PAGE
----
Orthodox Jewish synagogues in NYC fined $15,000 for having more than 10 people inside

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Orthodox Jews continue to be targeted in New York City after Gov. Andrew Cuomo declared last week that he may “close the synagogues” over the lack of compliance with coronavirus restrictions.

Democratic officials are suggesting large gatherings of Orthodox Jews are behind an outbreak of several COVID-19 “clusters” that have cropped up and authorities are now hitting them in the wallet.


Five Orthodox Jewish institutions were fined $15,000 for allegedly having more than 10 people inside their facilities, which is a violation of health code restrictions in place to combat the pandemic.

The synagogues were not shut down because the New York City Sheriff’s office has no authority to do so, according to WNBC-TV reporter Myles Miller.

Miller reported that one facility in Borough Park had 300 people inside, linking to an article from the Gothamist that said the people were inside for 5 hours without masks.

Citing multiple sources, the Gothamist reported, “The service was led by a prominent rabbi who tested positive for coronavirus one week ago.”

Gov. Cuomo’s decision to limit religious facilities in the cluster areas to just 10 people enraged many in the ultra-Orthodox community.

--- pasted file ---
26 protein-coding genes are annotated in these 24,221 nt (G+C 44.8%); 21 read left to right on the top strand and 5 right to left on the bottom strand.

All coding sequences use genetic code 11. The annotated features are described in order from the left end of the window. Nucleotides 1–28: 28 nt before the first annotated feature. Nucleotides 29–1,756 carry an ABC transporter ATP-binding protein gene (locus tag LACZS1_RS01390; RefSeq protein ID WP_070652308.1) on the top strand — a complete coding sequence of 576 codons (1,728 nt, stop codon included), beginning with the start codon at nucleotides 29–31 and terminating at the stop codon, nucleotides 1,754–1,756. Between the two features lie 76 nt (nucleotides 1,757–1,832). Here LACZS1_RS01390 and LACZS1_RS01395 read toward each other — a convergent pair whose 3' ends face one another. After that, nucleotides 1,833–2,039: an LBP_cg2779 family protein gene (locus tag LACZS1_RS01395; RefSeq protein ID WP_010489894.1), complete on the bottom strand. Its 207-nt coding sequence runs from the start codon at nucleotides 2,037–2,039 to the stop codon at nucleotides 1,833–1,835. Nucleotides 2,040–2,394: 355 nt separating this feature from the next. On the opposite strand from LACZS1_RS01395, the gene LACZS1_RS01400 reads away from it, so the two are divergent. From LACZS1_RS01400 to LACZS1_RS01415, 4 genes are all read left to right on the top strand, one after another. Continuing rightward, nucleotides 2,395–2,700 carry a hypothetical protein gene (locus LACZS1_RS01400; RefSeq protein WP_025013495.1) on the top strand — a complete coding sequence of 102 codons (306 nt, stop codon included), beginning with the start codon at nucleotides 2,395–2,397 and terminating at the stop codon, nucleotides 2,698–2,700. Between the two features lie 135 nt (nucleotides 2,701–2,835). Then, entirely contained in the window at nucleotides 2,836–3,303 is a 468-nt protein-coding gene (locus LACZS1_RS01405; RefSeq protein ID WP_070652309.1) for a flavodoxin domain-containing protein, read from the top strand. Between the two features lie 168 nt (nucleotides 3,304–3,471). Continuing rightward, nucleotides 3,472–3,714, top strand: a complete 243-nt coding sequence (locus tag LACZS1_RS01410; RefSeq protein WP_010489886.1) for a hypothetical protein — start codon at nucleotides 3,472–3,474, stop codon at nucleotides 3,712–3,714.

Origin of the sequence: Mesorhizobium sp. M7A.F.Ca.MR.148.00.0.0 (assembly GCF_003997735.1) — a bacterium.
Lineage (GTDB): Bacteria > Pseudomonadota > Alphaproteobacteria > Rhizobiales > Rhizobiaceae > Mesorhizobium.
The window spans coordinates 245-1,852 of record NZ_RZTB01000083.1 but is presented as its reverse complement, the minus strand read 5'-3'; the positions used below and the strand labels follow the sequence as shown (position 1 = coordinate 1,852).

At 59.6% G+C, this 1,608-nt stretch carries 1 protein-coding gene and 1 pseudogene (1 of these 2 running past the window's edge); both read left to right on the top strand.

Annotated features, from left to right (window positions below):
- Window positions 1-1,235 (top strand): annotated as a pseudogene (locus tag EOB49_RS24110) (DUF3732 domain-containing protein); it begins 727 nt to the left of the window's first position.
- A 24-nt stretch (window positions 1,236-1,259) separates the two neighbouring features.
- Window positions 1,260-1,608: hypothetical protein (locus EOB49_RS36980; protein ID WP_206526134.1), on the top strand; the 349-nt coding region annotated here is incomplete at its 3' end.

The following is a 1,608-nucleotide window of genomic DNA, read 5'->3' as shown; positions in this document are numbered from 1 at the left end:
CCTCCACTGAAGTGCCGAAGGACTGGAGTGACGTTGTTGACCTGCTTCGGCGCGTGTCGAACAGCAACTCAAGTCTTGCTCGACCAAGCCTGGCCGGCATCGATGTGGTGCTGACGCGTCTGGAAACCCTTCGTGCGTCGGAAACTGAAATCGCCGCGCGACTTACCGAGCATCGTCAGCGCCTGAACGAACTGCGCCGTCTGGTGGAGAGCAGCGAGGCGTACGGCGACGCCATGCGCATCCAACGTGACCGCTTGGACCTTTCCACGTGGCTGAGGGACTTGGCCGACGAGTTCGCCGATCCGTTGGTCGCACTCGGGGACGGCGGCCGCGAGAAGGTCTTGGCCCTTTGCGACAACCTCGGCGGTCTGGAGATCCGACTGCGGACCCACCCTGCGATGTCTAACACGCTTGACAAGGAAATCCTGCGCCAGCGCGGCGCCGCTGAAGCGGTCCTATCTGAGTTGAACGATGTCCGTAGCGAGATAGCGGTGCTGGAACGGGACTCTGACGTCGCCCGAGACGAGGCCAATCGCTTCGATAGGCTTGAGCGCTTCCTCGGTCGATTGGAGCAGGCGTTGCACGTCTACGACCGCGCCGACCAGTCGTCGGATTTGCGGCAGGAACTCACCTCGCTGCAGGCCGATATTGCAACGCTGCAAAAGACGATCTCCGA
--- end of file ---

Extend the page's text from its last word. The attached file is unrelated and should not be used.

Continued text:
Intense protests broke out last week, as many defied orders from law enforcement to disperse.

As for wearing masks, a little bonfire of burning masks in the middle of the street captured the sentiment well.

Hundreds of mask-less Orthodox Jews took to the street to express their outrage:

At one point, the scene evolved into a “pro-Trump dance party,” according to Jake Offenhartz, a reporter for the Gothamist.

The Catholic Diocese of Brooklyn sued the state of New York in federal court last week, according to Fox News.

The diocese said Cuomo’s actions would effectively force more than two dozen of its churches to close even though they’ve “been reopened for months in strict adherence to all medical and governmental guidance without any COVID-related incidents whatsoever.”

Calling the case a “difficult decision,” U.S. District Judge Eric Komitee sided with the Democratic governor in denying the request for a temporary restraining order.

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Tom Tillison


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